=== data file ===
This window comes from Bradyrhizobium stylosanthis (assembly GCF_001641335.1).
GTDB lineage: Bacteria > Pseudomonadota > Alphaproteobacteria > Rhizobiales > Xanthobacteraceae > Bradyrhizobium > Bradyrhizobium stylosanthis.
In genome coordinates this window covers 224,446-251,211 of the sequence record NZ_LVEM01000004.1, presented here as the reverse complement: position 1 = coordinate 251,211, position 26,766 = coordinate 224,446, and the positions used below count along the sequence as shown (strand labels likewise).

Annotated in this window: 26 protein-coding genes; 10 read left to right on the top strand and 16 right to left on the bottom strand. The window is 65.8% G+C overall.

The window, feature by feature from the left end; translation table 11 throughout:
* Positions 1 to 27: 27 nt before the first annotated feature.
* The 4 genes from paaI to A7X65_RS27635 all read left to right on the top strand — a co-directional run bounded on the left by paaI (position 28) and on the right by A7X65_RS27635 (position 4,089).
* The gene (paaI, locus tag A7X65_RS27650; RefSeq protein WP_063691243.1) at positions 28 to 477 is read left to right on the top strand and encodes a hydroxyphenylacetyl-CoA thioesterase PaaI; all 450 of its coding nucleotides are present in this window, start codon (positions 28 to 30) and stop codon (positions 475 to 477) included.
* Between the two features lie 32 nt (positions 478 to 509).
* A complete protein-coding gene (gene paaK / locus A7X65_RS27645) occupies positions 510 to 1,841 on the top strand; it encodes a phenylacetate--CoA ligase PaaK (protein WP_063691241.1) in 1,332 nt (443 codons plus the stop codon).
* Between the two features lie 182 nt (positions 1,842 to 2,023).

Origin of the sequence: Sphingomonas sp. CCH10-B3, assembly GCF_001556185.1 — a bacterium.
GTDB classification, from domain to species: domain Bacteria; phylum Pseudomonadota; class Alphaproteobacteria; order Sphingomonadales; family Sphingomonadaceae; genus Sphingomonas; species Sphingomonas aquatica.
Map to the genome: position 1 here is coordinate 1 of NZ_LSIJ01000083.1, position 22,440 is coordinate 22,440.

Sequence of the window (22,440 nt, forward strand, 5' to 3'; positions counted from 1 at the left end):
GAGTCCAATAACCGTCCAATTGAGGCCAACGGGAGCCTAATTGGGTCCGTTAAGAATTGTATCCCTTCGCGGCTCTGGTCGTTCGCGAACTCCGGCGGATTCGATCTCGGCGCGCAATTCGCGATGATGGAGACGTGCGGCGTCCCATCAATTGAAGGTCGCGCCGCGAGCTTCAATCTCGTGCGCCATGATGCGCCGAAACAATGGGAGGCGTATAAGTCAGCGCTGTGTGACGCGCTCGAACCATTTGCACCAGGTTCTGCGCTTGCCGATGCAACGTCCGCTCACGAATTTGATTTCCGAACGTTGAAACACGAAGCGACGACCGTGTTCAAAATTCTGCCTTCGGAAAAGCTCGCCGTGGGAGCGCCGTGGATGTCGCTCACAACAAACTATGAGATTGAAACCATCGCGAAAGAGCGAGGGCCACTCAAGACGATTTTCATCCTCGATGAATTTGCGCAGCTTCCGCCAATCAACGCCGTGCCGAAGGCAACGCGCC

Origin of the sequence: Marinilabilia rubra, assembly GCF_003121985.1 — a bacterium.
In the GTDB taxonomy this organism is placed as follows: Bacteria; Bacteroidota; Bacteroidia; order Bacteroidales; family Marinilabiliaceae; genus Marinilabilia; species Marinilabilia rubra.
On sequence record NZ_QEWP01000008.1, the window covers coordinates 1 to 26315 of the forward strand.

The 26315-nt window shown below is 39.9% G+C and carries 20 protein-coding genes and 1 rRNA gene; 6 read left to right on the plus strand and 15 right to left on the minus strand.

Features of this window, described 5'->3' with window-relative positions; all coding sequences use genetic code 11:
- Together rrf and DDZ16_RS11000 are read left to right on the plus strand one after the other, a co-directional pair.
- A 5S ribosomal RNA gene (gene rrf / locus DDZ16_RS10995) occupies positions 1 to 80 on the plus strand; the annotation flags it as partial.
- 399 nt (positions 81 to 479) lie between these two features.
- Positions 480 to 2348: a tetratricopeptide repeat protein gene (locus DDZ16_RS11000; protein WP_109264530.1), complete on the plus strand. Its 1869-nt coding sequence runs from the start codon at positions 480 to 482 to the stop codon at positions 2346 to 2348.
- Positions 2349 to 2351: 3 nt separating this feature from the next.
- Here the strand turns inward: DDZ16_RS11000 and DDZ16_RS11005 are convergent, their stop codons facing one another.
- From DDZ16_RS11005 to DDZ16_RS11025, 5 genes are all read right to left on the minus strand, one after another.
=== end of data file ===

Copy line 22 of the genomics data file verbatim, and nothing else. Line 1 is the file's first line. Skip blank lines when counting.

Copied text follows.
- Together rrf and DDZ16_RS11000 are read left to right on the plus strand one after the other, a co-directional pair.